Despite recent gains in drawing fairer lines for state lawmakers’ districts, congressional district maps could look like Rorschach test ink blots for the foreseeable future. One of the reasons for the impasse in reforming congressional redistricting is a U.S. Supreme Court case debated Monday. In the case, Arizona lawmakers say they were cut out of the congressional line-drawing process when voters created an independent commission in 2000. The board of two Republicans, two Democrats and an independent took the pencil out of the hands of partisan politicians.
Paul Clement, who is representing Arizona lawmakers, told the court the authority to draw congressional lines lies solely with the state lawmakers, meaning voters can’t assign it elsewhere. “The framers understood the difference between direct democracy and representative democracy, and they made a conscious choice,” Clement told justices Monday.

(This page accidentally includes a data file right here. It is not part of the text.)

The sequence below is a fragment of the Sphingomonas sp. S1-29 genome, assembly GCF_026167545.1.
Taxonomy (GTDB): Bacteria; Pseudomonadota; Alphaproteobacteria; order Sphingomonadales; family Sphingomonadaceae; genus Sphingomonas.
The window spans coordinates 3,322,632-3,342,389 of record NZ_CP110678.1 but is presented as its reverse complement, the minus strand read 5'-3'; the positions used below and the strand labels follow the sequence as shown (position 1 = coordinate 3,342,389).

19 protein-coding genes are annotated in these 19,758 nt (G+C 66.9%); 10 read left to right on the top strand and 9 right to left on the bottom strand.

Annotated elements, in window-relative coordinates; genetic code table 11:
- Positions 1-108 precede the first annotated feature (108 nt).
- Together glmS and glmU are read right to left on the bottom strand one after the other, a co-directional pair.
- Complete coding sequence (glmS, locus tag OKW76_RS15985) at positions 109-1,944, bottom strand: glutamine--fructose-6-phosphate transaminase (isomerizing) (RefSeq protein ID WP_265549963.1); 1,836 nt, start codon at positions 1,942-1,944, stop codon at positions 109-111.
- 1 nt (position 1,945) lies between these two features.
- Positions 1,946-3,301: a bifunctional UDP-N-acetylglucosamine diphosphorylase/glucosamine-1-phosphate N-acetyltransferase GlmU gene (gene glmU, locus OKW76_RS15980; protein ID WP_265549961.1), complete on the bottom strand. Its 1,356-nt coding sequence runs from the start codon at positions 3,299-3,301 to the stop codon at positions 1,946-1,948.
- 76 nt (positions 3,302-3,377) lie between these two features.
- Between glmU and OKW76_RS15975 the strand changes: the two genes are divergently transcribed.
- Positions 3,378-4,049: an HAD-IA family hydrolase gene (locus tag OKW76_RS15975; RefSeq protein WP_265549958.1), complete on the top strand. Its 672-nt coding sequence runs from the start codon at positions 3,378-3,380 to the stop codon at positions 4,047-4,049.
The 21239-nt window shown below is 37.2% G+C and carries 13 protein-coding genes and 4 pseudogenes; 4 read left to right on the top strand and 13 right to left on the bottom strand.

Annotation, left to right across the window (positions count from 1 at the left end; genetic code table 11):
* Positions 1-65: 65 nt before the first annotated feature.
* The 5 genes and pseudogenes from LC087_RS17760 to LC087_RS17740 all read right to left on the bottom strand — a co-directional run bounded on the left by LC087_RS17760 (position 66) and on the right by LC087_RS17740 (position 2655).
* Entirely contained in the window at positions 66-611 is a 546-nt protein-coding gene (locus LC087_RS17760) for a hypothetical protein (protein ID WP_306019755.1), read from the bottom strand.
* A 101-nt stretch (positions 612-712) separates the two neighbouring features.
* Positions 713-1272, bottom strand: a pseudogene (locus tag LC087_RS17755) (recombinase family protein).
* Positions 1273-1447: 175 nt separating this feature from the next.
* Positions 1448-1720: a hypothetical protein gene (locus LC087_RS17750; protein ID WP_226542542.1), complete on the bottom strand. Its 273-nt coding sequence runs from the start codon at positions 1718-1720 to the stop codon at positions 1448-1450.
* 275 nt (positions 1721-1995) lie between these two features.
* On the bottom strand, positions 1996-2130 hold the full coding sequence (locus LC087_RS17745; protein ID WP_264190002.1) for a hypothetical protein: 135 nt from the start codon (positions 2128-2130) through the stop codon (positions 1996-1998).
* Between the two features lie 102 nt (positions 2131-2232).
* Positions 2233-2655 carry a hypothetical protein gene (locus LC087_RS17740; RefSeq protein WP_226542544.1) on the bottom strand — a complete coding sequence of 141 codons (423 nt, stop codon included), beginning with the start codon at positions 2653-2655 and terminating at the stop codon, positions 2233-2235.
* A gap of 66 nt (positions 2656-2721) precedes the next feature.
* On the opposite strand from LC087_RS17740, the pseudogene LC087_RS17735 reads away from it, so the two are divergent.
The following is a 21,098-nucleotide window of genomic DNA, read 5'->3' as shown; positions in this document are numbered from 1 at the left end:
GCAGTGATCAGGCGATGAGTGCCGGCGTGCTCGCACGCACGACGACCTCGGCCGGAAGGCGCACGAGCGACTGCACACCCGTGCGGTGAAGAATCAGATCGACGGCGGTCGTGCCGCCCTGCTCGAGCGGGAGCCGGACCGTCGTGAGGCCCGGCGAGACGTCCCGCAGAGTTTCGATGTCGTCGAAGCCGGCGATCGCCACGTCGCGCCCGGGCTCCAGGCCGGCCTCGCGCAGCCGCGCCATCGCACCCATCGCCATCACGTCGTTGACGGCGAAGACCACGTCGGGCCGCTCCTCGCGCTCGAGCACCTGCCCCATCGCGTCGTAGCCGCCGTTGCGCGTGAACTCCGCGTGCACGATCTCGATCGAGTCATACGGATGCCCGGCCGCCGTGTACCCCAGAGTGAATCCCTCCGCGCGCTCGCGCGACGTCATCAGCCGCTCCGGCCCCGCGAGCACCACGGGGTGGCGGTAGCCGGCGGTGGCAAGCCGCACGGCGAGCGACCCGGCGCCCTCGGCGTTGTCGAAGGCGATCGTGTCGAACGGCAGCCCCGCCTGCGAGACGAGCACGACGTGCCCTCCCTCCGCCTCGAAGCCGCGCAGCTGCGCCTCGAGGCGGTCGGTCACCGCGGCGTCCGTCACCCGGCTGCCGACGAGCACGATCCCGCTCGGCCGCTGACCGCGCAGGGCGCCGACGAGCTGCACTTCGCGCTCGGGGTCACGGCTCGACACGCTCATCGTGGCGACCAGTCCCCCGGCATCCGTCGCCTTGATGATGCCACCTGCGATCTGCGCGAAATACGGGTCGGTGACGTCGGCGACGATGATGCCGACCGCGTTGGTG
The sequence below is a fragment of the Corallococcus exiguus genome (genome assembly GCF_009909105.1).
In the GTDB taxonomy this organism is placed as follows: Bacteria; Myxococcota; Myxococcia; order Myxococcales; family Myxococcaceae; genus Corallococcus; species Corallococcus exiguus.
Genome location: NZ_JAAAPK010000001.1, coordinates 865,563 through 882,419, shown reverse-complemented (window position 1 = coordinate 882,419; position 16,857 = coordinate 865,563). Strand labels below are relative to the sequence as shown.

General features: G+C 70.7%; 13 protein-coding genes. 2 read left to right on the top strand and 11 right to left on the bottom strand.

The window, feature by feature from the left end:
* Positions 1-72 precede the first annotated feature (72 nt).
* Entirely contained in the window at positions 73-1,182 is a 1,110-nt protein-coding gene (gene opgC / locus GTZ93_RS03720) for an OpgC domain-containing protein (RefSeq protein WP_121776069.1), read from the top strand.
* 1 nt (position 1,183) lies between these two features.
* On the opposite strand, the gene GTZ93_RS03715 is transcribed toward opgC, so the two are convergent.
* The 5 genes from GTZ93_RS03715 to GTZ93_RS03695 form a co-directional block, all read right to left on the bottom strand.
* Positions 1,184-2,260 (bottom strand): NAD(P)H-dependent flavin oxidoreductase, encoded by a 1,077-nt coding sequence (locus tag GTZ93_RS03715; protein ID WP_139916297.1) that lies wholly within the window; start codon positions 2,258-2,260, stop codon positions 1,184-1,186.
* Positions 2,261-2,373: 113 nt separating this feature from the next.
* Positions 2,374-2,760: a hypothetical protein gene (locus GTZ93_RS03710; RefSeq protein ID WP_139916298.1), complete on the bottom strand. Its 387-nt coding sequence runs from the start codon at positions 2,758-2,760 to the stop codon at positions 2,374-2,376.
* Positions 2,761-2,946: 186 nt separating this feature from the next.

But that’s not the way many states make laws surrounding federal elections. Instead, they use the initiative process or constitutional conventions. Changes etched into the constitution trump laws written by the legislature, said Dan Tokaji, a law professor and expert in election law at Ohio State University’s Moritz College of Law. “If the Arizona legislature prevails, it would blow a big hole in many states’ election laws,” Tokaji said.
Full Article: Redistricting war waged in US Supreme Court.